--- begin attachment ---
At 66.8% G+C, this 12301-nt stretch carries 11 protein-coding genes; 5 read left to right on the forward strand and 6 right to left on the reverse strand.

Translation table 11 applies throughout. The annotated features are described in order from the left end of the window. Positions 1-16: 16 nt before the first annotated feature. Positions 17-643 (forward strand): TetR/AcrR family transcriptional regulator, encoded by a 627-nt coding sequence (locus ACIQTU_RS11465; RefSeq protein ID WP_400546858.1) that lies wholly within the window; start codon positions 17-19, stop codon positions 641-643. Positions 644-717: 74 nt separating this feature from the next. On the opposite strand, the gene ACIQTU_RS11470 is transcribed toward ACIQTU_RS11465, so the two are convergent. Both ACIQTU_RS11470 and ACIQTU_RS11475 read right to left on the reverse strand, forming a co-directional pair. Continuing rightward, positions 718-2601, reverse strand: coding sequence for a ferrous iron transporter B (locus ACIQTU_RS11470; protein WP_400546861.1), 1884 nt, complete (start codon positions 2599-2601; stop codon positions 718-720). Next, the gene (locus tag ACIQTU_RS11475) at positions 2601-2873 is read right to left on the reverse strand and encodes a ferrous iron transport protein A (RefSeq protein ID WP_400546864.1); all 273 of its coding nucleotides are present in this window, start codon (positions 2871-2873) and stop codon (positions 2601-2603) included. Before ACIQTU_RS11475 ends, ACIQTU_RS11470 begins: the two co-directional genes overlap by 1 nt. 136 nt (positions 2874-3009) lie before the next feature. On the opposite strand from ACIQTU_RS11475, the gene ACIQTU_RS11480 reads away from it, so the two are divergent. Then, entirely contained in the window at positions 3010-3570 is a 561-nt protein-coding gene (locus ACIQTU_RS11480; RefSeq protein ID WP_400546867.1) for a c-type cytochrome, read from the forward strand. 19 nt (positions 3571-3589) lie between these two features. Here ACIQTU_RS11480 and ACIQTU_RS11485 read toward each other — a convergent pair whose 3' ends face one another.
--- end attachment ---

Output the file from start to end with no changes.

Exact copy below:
At 66.8% G+C, this 12301-nt stretch carries 11 protein-coding genes; 5 read left to right on the forward strand and 6 right to left on the reverse strand.

Translation table 11 applies throughout. The annotated features are described in order from the left end of the window. Positions 1-16: 16 nt before the first annotated feature. Positions 17-643 (forward strand): TetR/AcrR family transcriptional regulator, encoded by a 627-nt coding sequence (locus ACIQTU_RS11465; RefSeq protein ID WP_400546858.1) that lies wholly within the window; start codon positions 17-19, stop codon positions 641-643. Positions 644-717: 74 nt separating this feature from the next. On the opposite strand, the gene ACIQTU_RS11470 is transcribed toward ACIQTU_RS11465, so the two are convergent. Both ACIQTU_RS11470 and ACIQTU_RS11475 read right to left on the reverse strand, forming a co-directional pair. Continuing rightward, positions 718-2601, reverse strand: coding sequence for a ferrous iron transporter B (locus ACIQTU_RS11470; protein WP_400546861.1), 1884 nt, complete (start codon positions 2599-2601; stop codon positions 718-720). Next, the gene (locus tag ACIQTU_RS11475) at positions 2601-2873 is read right to left on the reverse strand and encodes a ferrous iron transport protein A (RefSeq protein ID WP_400546864.1); all 273 of its coding nucleotides are present in this window, start codon (positions 2871-2873) and stop codon (positions 2601-2603) included. Before ACIQTU_RS11475 ends, ACIQTU_RS11470 begins: the two co-directional genes overlap by 1 nt. 136 nt (positions 2874-3009) lie before the next feature. On the opposite strand from ACIQTU_RS11475, the gene ACIQTU_RS11480 reads away from it, so the two are divergent. Then, entirely contained in the window at positions 3010-3570 is a 561-nt protein-coding gene (locus ACIQTU_RS11480; RefSeq protein ID WP_400546867.1) for a c-type cytochrome, read from the forward strand. 19 nt (positions 3571-3589) lie between these two features. Here ACIQTU_RS11480 and ACIQTU_RS11485 read toward each other — a convergent pair whose 3' ends face one another.